4.3    Impacts of the Euro crisis on exchange rates of the major currencies

Chart 2
 Currency performance of Euro against Pound, US Dollar and Yen in the past one year

Source: ft.com 2012

 

From the charts above, we can see that during the past 12 months the Euro exchange rate against other major currencies has declined gradually since the mid of 2011 and the devaluation is most obvious when it is against the Japanese Yen with a drop of  8.41% in the end of 2011. And according to most recent new updated several days ago, The euro came under renewed pressure, falling to an 11-year low (97.88) against the yen as a fresh round of downbeat data intensified fears the troubled region is heading for recession (telegraph.co.uk 2012). In the case of China, China remains deeply dependent on the US Dollar, and is still very vulnerable to a sudden depreciation it its value (forexblog.org 2011). The depreciation of the Euro will tend to make the CNY appreciate accordingly and Euro zone is one of the key export destinations of China in nowadays. In response, to boost economic growth, China has adopted several necessary and targeted measures. These included reining-in the appreciation of the renminbi and slightly relaxing its tight monetary policy. However, these clashed with the US and Europe’s expectations of continuing appreciation of the renminbi, and of China expanding domestic demand (wantchinatimes.com 2011). Therefore we can see that the impact of the Euro crisis on the Chinese currency is not certain, and it depend on how the government of China and its central bank understand and apprehend the Euro crisis in the future because the country’s ability to influence the exchange rate rather than depending on the market demand which could be good and bad.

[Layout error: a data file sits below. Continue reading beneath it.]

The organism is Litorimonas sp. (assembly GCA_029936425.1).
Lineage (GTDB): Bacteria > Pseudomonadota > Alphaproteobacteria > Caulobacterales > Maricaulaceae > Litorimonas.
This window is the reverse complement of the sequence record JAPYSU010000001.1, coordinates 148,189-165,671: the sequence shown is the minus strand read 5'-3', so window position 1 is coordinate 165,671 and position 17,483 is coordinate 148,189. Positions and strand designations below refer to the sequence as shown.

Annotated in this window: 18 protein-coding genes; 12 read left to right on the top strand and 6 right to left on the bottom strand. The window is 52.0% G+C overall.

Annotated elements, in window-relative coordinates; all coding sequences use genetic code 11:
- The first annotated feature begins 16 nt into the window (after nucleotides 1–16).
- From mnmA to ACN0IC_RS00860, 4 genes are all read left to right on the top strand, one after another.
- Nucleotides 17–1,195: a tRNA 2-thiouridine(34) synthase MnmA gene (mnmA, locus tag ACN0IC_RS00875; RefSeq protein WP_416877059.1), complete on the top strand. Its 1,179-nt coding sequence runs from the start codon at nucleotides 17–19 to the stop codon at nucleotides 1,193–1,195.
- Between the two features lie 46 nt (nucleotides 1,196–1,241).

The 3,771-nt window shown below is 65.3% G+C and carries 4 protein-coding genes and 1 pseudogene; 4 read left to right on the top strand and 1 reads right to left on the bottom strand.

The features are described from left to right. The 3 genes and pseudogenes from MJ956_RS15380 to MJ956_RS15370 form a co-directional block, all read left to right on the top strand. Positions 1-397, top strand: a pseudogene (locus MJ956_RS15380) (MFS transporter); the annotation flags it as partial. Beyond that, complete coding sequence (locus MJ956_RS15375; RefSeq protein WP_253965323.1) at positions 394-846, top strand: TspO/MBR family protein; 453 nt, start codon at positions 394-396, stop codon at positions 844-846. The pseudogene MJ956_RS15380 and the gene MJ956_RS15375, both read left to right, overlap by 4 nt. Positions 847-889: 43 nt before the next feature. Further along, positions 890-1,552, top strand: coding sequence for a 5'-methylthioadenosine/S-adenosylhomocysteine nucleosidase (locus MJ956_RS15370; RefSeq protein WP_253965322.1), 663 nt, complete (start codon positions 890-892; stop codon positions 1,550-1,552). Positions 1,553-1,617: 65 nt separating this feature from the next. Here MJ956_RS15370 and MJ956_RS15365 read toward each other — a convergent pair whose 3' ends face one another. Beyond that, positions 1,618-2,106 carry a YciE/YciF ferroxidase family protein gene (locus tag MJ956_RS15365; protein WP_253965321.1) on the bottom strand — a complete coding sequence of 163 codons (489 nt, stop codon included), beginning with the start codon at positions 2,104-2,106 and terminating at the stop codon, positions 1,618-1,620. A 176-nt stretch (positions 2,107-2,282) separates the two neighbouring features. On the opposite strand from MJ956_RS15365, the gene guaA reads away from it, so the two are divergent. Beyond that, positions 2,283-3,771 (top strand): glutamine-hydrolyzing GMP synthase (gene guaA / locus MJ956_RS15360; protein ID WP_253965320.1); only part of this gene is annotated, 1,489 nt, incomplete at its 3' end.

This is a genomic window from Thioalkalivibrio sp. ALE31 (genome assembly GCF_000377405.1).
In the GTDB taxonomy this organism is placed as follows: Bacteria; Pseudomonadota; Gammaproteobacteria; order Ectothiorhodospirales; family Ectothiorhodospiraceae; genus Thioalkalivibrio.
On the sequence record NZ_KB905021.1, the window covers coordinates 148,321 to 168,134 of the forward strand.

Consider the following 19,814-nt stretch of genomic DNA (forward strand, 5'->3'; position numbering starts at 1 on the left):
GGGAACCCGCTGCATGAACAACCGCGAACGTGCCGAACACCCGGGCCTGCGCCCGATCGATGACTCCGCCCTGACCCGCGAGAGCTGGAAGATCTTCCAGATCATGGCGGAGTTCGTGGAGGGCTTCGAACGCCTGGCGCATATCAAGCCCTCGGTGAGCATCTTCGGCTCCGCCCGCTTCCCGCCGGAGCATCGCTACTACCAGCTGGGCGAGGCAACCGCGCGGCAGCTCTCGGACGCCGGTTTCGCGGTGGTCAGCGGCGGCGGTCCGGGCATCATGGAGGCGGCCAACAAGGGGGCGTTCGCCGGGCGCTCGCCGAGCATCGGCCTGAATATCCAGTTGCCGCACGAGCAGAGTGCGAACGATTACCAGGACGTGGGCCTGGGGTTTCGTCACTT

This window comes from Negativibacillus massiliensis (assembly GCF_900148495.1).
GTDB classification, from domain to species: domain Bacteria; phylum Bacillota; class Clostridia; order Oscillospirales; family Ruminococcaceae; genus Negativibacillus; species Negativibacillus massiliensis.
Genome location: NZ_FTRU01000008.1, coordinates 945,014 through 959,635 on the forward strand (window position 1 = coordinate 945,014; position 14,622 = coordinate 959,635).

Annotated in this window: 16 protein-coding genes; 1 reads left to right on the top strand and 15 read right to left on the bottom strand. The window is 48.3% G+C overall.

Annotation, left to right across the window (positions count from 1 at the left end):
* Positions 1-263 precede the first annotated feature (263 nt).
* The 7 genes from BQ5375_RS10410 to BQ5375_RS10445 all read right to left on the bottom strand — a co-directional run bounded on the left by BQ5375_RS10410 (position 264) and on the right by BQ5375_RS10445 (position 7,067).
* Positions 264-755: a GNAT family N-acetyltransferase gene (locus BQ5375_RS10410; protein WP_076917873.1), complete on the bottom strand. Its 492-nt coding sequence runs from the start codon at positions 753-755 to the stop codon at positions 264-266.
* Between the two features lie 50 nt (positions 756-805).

Reference